Murder Mayhem, Oil and Gas
Oil is trying to make a comeback against a backdrop of murder, and mayhem, not to mention some winter weather thrown in. While the oil rally Friday was slowed by a report that Iraq had restarted exports of Kirkuk oil, halted a year ago due to a standoff between the central government and Kurdistan's semi-autonomous region. Fears that the Kurds would see independence caused a shutdown of oil exports to Turkey. Yet, the new government in Baghdad agreed a tentative deal with Erbil to get the oil flowing.
As difficult of a position that might have been from a political viewpoint, it is not any more difficult than the evidence that is coming about the assassination of Jamal Khashoggi. The Washington Post reported that the CIA has concluded that Saudi Crown Prince Mohammed bin Salman ordered the assassination of journalist Jamal Khashoggi in Istanbul last month, contradicting the Saudi government's claims that he was not involved in the killing, according to people familiar with the matter.
Fox News Sunday reported that President Trump told Fox News' Chris Wallace that there was "no reason" for him to hear a tape recording purported to be of the murder of Saudi activist Jamal Khashoggi inside the kingdom's Istanbul consulate last month. "We have the tape, I don't want to hear the tape, no reason for me to hear the tape." When Mr. Wallace asked why he did not want to hear the recording, Trump said: "Because it's a suffering tape, it's a terrible tape. I've been fully briefed on it. There's no reason for me to hear it" The president added that he knew "everything that went on in the tape without having to hear it" before calling Khashoggi's death "very violent, very vicious and terrible."
Fox News say that the interview was broadcast one day after Trump vowed that his administration would "be having a very full report over the next two days, probably Monday or Tuesday." It was unclear whether the document would be made public.
Of course, for oil this report could have an impact on the price. Crown Prince Salman is already feeling the heat over the murder and is now angry that President Trump duped the cartel into producing more oil ahead of sanctions on Iran, only to grant waivers costing the Saudis and the rest of the OPEC cartel billions of dollars. Now the Crown Prince is pushing for a major cut in oil production at the next full OPEC meeting Dec. 6 in Vienna.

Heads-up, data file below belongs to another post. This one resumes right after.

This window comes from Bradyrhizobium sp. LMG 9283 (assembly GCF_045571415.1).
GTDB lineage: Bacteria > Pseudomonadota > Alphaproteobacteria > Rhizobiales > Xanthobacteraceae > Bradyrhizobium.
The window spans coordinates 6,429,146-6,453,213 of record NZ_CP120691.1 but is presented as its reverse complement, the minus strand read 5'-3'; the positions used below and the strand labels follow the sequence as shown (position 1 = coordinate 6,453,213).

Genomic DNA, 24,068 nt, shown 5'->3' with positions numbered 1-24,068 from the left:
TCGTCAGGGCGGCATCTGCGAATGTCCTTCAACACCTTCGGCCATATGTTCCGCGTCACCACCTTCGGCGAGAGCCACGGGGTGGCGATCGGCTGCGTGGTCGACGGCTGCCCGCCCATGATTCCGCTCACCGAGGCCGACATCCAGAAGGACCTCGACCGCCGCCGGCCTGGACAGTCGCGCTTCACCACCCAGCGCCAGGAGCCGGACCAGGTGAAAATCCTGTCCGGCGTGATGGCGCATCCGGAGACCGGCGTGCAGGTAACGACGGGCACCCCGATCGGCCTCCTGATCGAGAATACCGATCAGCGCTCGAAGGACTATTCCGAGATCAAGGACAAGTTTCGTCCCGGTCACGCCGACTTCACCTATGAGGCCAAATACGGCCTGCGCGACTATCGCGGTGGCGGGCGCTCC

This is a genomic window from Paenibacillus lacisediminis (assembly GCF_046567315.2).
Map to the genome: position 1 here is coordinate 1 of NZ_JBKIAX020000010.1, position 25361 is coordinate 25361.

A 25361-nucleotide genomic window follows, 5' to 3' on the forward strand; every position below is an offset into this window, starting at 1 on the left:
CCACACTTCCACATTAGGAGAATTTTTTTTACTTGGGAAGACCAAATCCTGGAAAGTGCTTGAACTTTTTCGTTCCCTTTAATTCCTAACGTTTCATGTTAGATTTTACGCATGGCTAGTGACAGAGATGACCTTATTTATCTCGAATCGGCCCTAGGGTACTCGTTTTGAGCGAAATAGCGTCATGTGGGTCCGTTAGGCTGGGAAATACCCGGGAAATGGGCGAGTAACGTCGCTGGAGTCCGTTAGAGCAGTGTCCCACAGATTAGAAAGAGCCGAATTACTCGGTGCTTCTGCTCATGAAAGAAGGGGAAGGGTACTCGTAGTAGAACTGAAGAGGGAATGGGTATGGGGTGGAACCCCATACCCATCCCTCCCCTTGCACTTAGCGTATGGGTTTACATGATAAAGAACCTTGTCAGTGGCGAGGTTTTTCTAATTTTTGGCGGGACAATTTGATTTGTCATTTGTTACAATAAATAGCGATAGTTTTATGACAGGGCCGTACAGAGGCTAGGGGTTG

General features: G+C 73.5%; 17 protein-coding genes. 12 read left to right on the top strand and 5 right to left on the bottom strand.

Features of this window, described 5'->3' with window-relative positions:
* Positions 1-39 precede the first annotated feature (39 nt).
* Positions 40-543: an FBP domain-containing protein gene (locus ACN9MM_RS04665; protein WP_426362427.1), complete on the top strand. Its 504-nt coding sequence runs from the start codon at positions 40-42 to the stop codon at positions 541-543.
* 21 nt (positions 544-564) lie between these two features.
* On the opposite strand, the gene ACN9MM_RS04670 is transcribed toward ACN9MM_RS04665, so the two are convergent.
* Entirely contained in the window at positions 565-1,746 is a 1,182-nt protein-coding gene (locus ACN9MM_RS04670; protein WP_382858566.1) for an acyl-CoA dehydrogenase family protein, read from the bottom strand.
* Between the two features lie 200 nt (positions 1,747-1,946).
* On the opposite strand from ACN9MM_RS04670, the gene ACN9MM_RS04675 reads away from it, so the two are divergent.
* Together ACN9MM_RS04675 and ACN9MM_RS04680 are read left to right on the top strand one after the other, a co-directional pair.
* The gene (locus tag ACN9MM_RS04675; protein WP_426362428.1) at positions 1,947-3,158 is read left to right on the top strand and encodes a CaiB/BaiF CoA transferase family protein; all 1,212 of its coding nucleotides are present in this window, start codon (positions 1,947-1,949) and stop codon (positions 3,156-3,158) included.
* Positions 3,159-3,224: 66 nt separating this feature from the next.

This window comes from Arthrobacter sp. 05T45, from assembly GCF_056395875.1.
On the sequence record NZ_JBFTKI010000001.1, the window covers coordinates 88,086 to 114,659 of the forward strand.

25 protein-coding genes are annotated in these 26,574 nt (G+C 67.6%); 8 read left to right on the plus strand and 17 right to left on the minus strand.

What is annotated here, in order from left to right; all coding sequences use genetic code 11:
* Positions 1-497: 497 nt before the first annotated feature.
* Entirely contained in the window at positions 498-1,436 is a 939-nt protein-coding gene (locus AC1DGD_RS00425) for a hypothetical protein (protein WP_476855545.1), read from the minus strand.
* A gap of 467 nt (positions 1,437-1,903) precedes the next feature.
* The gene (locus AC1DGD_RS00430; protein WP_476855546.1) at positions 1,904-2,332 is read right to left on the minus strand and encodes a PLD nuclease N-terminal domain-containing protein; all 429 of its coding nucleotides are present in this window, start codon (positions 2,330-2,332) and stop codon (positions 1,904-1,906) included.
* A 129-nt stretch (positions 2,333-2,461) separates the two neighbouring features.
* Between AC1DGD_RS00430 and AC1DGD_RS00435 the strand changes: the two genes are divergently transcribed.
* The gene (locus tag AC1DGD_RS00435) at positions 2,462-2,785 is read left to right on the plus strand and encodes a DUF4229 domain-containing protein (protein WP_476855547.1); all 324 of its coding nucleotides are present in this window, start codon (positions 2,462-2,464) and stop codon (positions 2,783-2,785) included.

All this turmoil has led to the market's recent crash but there are signs that the bottom should now be in. There is the bulk of the demand season ahead. Talk of oversupply and slowing demand are overstated in our view, so we are looking for a rebound. The risk is that the global stock markets fall into panic or some banking or economic crisis. Other than that, we should start seeing a substantial recovery.
Natural Gas starting strong after a big bullish blowout last week. Andrew Weissman of ECB Analytics says that for the near-term, the key for natural gas is the timing, duration and intensity of the warm-up expected over Thanksgiving. Last week, the American and European weather models swung sharply, leading to nearly unprecedented volatility. He says that over the weekend, models shifted more bullish. If this holds, natural gas is likely to rally further on Monday. The December contract could test resistance as high as $4.83-4.99 early in the week. Later in the week, forecasts for early December weather could determine how high prices rise.
The intensity of cold weather is expected to moderate this week, easing electric heating demand and day-ahead power prices lower overall. The Thanksgiving holiday is likely to accentuate the slow-down as large industrial users shut down temporarily. In the meantime this winter will be a wild ride for natural gas.
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